CROWLEY: When you look at the biggest success in the past year for the open hand, where is your -- I mean, the Middle East is still pretty much a mess despite some really bright minds over there trying to work it out. We talk about Iran and North Korea and others. Where is there success of specifically engagement?

CLINTON: You know, again, I would say that this has been a very successful year for the following reasons. First, it's almost hard to remember how poorly much of the world viewed the United States when President Obama came into office. And both his election and his persona combined with the approach we took of seeking to find the basis for engagement on mutual respect and mutual interests, has really created a much more open, receptive atmosphere.

We are working in many difficult situations in every continent, but I think we are being received in a positive way, which gives us a better chance to find common ground. Now, I am, you know, fairly realistic about foreign policy, and, you know, countries don't just give up what they view as their interests in order to make nice with you. You know, it takes a lot of effort.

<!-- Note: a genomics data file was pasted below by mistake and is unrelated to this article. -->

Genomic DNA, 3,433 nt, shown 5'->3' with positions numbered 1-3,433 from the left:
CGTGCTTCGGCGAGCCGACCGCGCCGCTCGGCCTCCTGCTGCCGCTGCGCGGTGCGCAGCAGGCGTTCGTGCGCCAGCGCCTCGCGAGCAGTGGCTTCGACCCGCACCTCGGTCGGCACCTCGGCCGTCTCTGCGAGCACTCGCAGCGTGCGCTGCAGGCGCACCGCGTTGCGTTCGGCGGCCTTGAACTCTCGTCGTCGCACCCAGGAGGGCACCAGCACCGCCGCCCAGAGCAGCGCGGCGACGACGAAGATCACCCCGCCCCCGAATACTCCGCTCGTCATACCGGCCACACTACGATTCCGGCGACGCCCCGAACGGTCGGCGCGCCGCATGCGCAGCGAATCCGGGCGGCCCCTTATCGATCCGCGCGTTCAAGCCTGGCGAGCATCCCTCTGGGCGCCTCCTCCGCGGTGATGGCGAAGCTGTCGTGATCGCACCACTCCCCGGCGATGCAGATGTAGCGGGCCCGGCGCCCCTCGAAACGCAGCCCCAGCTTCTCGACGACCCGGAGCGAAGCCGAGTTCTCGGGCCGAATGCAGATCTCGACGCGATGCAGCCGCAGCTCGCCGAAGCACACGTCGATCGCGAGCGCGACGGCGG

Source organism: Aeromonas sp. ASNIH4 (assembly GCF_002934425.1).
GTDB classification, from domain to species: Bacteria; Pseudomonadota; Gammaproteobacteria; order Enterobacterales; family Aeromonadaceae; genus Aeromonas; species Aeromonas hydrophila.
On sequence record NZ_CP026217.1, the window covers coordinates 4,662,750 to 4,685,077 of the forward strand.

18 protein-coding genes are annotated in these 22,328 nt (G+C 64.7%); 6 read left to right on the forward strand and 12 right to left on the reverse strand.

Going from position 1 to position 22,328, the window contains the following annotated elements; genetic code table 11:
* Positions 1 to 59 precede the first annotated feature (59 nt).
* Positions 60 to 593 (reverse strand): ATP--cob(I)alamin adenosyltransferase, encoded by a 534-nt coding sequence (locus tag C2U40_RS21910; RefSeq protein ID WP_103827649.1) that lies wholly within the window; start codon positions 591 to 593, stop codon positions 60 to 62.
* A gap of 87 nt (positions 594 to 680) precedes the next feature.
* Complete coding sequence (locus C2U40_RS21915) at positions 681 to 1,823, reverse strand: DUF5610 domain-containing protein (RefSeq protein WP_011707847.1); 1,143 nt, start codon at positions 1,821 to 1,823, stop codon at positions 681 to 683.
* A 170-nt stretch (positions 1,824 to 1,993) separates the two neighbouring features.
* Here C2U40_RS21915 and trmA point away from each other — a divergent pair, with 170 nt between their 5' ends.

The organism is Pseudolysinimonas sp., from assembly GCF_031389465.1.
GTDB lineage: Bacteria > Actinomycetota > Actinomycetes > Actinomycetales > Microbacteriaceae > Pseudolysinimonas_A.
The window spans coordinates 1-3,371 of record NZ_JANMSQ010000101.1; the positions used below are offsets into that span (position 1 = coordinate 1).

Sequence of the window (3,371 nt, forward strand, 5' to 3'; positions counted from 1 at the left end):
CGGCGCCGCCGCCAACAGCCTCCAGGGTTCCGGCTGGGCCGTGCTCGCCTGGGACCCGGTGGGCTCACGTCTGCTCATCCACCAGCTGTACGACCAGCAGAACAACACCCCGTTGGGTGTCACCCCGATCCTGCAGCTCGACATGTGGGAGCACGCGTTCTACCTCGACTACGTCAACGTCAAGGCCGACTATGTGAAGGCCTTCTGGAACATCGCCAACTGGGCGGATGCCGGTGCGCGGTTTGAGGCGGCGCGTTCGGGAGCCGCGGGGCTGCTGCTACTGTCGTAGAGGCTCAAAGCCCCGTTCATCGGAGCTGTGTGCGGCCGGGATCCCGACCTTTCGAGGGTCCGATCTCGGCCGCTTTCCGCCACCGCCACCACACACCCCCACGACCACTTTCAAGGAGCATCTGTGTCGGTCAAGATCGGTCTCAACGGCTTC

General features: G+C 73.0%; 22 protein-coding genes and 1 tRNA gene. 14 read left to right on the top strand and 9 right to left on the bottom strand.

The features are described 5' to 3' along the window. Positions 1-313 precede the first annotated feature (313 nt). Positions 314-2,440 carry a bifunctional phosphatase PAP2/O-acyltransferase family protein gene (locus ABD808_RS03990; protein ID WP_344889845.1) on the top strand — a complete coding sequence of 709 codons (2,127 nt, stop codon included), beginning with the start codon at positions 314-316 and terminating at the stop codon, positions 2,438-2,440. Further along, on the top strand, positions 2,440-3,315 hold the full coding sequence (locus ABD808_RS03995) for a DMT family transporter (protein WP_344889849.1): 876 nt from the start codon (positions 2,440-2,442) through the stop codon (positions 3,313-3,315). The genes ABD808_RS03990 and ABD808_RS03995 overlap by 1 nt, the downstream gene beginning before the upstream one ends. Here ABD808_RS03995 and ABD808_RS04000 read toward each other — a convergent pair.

But I really feel that the engagement was the first stage. We had to change the mindset of not just leaders, but of their populations. We are moving towards a nuclear arms treaty with Russia, something that has been a high priority with us. We have reset our relationship. The Russians have been very positive in discussions about sanctions on Iran, and on many other important matters.

I am not sure that would have been predicted a year ago. We do have a very comprehensive engagement with India, with China, with other big countries from South Africa to Turkey to Brazil, and we are working together in areas of mutual interests or where the United States can be a facilitator.